An excerpt follows, but be sure to read the whole well-written piece here.
In my curiosity to discover how such a demonstrably false thesis (that discussion of Israel, the subject of perpetual high-volume attack on campus after campus, was somehow fearfully repressed) could be taken as gospel, I stumbled on a new Website/blog dedicated to perpetuating this accusation, a site called Muzzlewatch. And because my curiosity had gotten the better of me, I chose to do something I had not done in over a decade: participate in online debate on the site's comment section.
It's not that debate can't be fun (anyone else out there remember the Wild West days of Usenet?), but on highly trafficked sites with active forums, I've generally discovered that it takes about 25 comments before debate tends to "gravitate towards the meme" (i.e., degenerate to the lowest common denominator, normally a stale, un-listening slinging of accusations broken down along party lines). Still, the desire to get to the bottom of this conundrum overwhelmed me and in I jumped.
The first thing that needed to be pointed out (and still does) is that Muzzlewatch is a project of an organization called Jewish Voice for Peace, a group that (among other things) became very agitated when a different group of politically organized Boston citizens began criticizing the construction of a huge mosque in the region. To show their disapproval, JVP signed onto a lawsuit by the mosque as a friend of the court which attacked the Boston activists (as well as local media) for the scrutiny they were giving the mosque project. So my first question was why a group dedicated to using state power (i.e., the courts) to stifle public discourse about which JVP disagreed had chosen to project its own censorship agenda onto its critics.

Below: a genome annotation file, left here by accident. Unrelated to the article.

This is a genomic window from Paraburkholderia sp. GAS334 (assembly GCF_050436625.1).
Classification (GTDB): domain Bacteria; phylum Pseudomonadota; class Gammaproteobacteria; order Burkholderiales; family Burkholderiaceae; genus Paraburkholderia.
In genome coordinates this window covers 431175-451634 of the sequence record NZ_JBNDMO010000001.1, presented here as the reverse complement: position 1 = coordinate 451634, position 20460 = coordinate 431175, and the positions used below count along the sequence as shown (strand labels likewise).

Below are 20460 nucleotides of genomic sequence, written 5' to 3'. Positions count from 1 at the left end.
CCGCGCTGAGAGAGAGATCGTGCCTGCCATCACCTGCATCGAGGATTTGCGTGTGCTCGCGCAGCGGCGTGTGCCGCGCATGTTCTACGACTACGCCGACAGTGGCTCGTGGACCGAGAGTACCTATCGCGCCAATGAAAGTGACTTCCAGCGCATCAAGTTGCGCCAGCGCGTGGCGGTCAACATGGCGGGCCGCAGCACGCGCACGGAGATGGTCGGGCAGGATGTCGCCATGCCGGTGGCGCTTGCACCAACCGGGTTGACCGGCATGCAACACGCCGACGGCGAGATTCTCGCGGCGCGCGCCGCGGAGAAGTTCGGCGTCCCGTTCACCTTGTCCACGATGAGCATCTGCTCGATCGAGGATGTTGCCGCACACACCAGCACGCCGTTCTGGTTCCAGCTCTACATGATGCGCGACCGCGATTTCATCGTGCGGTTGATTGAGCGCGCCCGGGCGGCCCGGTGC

It would be a while before the creators of Muzzlewatch got around to responding to my questions (and only then because I refused to stop asking them). In the meantime, I had several weeks to discover what Muzzlewatch had in mind when they claimed their point of view was routinely stifled or censored.
The thing was, in posting after posting (sometimes several a day), the creators of the Muzzlewatch site never managed to provide a single actual example of their opinion being shut down in the way they had tried to shut down debate about the Boston mosque.